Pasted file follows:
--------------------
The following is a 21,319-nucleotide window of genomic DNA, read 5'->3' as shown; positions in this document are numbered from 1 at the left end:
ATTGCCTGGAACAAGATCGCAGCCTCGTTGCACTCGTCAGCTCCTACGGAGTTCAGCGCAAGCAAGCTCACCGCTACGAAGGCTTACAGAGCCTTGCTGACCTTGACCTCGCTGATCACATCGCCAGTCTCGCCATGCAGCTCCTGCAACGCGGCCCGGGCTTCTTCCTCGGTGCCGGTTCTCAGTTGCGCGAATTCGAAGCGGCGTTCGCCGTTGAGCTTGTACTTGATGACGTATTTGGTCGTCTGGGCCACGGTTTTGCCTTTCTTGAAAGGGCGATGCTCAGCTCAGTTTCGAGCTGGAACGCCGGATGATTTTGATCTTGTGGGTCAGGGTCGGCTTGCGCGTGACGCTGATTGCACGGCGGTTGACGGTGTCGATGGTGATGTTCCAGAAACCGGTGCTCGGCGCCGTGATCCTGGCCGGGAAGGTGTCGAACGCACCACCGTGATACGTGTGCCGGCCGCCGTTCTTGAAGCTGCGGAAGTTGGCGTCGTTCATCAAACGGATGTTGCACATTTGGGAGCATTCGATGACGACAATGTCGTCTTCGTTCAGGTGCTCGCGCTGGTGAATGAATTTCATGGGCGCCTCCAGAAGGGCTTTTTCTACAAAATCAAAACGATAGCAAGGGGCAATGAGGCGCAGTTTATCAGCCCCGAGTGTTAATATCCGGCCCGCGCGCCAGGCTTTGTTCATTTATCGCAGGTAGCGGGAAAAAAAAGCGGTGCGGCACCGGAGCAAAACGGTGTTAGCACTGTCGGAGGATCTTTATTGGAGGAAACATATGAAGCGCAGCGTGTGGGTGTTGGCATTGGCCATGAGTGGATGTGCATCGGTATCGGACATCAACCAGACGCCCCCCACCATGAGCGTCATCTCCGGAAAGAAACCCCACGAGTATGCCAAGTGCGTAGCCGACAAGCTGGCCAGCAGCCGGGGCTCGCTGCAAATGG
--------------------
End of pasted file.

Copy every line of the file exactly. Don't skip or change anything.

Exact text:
The following is a 21,319-nucleotide window of genomic DNA, read 5'->3' as shown; positions in this document are numbered from 1 at the left end:
ATTGCCTGGAACAAGATCGCAGCCTCGTTGCACTCGTCAGCTCCTACGGAGTTCAGCGCAAGCAAGCTCACCGCTACGAAGGCTTACAGAGCCTTGCTGACCTTGACCTCGCTGATCACATCGCCAGTCTCGCCATGCAGCTCCTGCAACGCGGCCCGGGCTTCTTCCTCGGTGCCGGTTCTCAGTTGCGCGAATTCGAAGCGGCGTTCGCCGTTGAGCTTGTACTTGATGACGTATTTGGTCGTCTGGGCCACGGTTTTGCCTTTCTTGAAAGGGCGATGCTCAGCTCAGTTTCGAGCTGGAACGCCGGATGATTTTGATCTTGTGGGTCAGGGTCGGCTTGCGCGTGACGCTGATTGCACGGCGGTTGACGGTGTCGATGGTGATGTTCCAGAAACCGGTGCTCGGCGCCGTGATCCTGGCCGGGAAGGTGTCGAACGCACCACCGTGATACGTGTGCCGGCCGCCGTTCTTGAAGCTGCGGAAGTTGGCGTCGTTCATCAAACGGATGTTGCACATTTGGGAGCATTCGATGACGACAATGTCGTCTTCGTTCAGGTGCTCGCGCTGGTGAATGAATTTCATGGGCGCCTCCAGAAGGGCTTTTTCTACAAAATCAAAACGATAGCAAGGGGCAATGAGGCGCAGTTTATCAGCCCCGAGTGTTAATATCCGGCCCGCGCGCCAGGCTTTGTTCATTTATCGCAGGTAGCGGGAAAAAAAAGCGGTGCGGCACCGGAGCAAAACGGTGTTAGCACTGTCGGAGGATCTTTATTGGAGGAAACATATGAAGCGCAGCGTGTGGGTGTTGGCATTGGCCATGAGTGGATGTGCATCGGTATCGGACATCAACCAGACGCCCCCCACCATGAGCGTCATCTCCGGAAAGAAACCCCACGAGTATGCCAAGTGCGTAGCCGACAAGCTGGCCAGCAGCCGGGGCTCGCTGCAAATGG